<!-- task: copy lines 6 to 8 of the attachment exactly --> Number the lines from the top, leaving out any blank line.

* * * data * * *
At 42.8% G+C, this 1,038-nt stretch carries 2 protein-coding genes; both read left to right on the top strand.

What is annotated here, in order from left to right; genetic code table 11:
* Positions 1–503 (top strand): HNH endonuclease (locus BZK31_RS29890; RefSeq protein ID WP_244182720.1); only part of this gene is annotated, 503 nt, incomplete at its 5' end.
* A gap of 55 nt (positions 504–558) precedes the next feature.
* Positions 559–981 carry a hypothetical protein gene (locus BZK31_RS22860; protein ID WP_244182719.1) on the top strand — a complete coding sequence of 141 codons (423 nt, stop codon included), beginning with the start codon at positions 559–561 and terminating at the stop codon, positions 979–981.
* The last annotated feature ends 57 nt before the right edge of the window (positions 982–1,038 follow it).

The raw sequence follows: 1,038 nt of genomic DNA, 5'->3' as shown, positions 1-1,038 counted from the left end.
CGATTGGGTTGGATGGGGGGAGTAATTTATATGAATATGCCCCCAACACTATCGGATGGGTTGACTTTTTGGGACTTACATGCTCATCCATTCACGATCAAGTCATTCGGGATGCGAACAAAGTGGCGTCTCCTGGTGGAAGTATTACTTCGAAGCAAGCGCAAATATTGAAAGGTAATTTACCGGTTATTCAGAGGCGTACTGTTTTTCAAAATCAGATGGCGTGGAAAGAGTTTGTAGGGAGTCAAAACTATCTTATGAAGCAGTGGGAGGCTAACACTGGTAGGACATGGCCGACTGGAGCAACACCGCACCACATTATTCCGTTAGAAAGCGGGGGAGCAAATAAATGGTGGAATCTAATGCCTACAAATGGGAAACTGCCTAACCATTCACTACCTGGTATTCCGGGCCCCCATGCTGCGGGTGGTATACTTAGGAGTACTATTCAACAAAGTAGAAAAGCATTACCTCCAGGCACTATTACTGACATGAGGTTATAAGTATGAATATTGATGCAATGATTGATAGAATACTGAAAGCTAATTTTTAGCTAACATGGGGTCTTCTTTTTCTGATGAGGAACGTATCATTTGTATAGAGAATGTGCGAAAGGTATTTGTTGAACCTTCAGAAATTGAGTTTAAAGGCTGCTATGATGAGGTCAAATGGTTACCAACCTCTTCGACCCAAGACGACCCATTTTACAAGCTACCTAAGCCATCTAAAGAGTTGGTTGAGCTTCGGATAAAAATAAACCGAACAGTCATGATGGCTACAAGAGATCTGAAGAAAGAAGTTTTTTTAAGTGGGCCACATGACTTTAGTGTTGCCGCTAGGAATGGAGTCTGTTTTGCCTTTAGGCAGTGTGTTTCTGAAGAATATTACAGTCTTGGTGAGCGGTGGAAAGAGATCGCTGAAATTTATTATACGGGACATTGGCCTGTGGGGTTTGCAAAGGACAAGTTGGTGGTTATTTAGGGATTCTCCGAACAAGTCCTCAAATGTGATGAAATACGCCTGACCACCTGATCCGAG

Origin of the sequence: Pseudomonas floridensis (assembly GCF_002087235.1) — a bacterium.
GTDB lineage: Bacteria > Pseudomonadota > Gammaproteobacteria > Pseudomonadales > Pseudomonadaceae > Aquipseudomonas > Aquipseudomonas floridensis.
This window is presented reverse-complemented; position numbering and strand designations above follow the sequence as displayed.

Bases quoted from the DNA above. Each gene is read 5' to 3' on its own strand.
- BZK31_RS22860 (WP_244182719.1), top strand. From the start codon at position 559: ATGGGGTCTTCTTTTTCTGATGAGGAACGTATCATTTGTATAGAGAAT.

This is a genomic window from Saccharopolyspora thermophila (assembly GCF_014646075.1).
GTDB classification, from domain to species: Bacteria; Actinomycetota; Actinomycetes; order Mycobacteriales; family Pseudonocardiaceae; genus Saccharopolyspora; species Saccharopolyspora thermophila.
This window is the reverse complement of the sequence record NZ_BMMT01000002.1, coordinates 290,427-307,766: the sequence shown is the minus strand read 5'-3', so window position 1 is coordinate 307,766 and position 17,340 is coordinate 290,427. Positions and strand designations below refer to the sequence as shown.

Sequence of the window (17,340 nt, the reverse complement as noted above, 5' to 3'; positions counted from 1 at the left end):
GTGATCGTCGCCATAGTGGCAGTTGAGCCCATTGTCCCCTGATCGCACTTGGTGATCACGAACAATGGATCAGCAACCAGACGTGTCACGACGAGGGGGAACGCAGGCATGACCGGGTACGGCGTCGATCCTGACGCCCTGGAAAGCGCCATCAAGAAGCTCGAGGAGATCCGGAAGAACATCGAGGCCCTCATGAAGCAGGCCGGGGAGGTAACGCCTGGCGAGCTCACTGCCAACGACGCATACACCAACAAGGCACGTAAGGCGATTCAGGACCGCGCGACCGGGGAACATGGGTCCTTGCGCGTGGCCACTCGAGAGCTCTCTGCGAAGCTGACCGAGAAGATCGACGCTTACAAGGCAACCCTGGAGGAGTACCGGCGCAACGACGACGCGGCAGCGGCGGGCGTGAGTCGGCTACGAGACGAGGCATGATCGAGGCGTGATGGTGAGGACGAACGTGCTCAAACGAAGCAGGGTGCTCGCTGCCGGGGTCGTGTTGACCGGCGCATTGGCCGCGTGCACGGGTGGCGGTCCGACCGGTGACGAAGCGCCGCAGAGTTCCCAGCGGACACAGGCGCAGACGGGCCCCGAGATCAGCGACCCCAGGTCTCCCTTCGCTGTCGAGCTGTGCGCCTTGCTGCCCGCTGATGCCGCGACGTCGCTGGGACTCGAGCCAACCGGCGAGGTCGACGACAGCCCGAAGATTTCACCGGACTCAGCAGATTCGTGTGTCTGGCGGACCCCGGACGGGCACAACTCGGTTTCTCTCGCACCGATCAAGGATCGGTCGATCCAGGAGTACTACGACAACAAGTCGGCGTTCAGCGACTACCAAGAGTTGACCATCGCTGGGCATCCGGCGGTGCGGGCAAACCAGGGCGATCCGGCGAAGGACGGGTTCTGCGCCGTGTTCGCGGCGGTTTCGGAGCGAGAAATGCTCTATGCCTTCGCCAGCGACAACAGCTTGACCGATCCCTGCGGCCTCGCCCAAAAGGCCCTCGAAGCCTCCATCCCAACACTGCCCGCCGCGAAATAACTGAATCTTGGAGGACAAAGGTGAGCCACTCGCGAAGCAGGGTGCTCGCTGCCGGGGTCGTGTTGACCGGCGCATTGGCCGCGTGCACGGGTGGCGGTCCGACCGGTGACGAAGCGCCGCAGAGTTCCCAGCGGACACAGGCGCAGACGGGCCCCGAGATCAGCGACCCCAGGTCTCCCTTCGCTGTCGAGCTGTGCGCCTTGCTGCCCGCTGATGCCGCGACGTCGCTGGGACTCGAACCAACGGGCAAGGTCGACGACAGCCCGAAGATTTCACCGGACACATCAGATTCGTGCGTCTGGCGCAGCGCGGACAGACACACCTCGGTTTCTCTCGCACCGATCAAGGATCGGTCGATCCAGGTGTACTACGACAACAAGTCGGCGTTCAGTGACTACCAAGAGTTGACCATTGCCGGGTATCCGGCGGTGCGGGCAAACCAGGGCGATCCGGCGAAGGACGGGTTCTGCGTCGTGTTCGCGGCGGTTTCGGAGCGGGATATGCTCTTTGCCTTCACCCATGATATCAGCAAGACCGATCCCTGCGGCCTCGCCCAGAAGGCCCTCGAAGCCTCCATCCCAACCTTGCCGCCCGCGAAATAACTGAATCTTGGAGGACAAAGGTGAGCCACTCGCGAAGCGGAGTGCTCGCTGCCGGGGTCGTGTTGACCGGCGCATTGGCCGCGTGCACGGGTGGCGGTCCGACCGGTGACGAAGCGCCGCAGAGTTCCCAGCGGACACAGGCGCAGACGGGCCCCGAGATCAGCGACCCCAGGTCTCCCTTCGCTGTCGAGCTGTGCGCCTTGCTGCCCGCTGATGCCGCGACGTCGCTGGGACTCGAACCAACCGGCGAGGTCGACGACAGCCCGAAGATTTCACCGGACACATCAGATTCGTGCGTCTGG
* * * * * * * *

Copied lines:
* The last annotated feature ends 57 nt before the right edge of the window (positions 982–1,038 follow it).

The raw sequence follows: 1,038 nt of genomic DNA, 5'->3' as shown, positions 1-1,038 counted from the left end.
CGATTGGGTTGGATGGGGGGAGTAATTTATATGAATATGCCCCCAACACTATCGGATGGGTTGACTTTTTGGGACTTACATGCTCATCCATTCACGATCAAGTCATTCGGGATGCGAACAAAGTGGCGTCTCCTGGTGGAAGTATTACTTCGAAGCAAGCGCAAATATTGAAAGGTAATTTACCGGTTATTCAGAGGCGTACTGTTTTTCAAAATCAGATGGCGTGGAAAGAGTTTGTAGGGAGTCAAAACTATCTTATGAAGCAGTGGGAGGCTAACACTGGTAGGACATGGCCGACTGGAGCAACACCGCACCACATTATTCCGTTAGAAAGCGGGGGAGCAAATAAATGGTGGAATCTAATGCCTACAAATGGGAAACTGCCTAACCATTCACTACCTGGTATTCCGGGCCCCCATGCTGCGGGTGGTATACTTAGGAGTACTATTCAACAAAGTAGAAAAGCATTACCTCCAGGCACTATTACTGACATGAGGTTATAAGTATGAATATTGATGCAATGATTGATAGAATACTGAAAGCTAATTTTTAGCTAACATGGGGTCTTCTTTTTCTGATGAGGAACGTATCATTTGTATAGAGAATGTGCGAAAGGTATTTGTTGAACCTTCAGAAATTGAGTTTAAAGGCTGCTATGATGAGGTCAAATGGTTACCAACCTCTTCGACCCAAGACGACCCATTTTACAAGCTACCTAAGCCATCTAAAGAGTTGGTTGAGCTTCGGATAAAAATAAACCGAACAGTCATGATGGCTACAAGAGATCTGAAGAAAGAAGTTTTTTTAAGTGGGCCACATGACTTTAGTGTTGCCGCTAGGAATGGAGTCTGTTTTGCCTTTAGGCAGTGTGTTTCTGAAGAATATTACAGTCTTGGTGAGCGGTGGAAAGAGATCGCTGAAATTTATTATACGGGACATTGGCCTGTGGGGTTTGCAAAGGACAAGTTGGTGGTTATTTAGGGATTCTCCGAACAAGTCCTCAAATGTGATGAAATACGCCTGACCACCTGATCCGAG